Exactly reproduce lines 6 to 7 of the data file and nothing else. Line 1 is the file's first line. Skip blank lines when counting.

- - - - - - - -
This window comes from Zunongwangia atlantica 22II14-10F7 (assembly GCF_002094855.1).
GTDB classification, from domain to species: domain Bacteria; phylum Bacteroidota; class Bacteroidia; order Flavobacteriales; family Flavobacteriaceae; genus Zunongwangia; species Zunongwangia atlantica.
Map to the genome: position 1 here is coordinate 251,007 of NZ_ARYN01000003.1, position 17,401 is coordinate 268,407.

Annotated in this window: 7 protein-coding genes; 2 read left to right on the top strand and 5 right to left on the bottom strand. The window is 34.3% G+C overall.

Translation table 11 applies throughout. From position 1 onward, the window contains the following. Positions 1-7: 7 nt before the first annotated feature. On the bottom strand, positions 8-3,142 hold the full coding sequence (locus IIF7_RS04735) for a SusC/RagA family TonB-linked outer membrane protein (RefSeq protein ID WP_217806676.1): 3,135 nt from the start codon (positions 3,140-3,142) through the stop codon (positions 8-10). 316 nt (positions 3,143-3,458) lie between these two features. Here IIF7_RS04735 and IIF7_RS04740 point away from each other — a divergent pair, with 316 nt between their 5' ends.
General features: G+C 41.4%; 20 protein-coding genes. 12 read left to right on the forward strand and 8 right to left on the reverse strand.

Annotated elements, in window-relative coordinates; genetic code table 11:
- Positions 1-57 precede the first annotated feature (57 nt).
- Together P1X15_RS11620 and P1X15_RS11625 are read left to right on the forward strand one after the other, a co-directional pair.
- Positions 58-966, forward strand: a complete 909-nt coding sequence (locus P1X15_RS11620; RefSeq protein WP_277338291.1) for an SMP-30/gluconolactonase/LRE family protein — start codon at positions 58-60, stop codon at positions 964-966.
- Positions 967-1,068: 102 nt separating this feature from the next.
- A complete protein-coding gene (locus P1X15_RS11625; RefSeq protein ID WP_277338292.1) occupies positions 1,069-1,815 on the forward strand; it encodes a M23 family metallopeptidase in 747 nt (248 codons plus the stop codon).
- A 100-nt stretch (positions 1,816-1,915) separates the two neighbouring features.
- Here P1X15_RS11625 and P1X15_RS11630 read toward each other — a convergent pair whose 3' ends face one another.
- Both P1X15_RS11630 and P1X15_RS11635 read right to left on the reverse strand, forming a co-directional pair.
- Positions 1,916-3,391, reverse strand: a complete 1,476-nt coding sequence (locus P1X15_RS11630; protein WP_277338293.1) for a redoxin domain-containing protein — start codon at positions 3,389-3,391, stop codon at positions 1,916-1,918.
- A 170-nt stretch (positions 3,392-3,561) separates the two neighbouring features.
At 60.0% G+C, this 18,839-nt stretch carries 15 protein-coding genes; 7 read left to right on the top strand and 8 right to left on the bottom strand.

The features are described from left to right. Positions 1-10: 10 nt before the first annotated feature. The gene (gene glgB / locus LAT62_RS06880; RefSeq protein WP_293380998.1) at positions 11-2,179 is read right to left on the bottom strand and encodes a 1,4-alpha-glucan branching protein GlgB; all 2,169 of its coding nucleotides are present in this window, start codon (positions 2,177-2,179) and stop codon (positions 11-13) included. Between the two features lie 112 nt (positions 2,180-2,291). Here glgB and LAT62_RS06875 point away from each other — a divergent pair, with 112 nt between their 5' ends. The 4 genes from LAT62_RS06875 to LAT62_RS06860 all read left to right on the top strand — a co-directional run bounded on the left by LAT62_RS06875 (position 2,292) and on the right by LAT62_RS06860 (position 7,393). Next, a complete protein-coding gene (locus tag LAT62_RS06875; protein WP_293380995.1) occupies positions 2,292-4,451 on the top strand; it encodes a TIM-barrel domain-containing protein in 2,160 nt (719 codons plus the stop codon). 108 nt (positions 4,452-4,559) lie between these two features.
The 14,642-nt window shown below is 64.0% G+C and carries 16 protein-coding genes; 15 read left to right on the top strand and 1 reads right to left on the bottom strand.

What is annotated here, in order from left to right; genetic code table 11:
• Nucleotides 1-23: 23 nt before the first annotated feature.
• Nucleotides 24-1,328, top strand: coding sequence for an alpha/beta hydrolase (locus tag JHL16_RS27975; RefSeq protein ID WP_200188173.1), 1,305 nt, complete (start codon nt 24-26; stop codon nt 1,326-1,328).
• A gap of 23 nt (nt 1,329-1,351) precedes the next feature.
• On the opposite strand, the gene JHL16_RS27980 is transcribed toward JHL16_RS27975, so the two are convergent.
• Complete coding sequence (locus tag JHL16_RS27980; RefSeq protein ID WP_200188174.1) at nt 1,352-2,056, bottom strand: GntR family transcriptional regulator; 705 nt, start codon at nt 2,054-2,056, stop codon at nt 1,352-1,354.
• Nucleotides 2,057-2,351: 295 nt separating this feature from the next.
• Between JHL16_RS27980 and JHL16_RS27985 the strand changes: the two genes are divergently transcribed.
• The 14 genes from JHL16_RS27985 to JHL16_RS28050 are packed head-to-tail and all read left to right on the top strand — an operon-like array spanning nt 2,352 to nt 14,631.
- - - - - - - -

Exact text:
General features: G+C 41.4%; 20 protein-coding genes. 12 read left to right on the forward strand and 8 right to left on the reverse strand.

Annotated elements, in window-relative coordinates; genetic code table 11: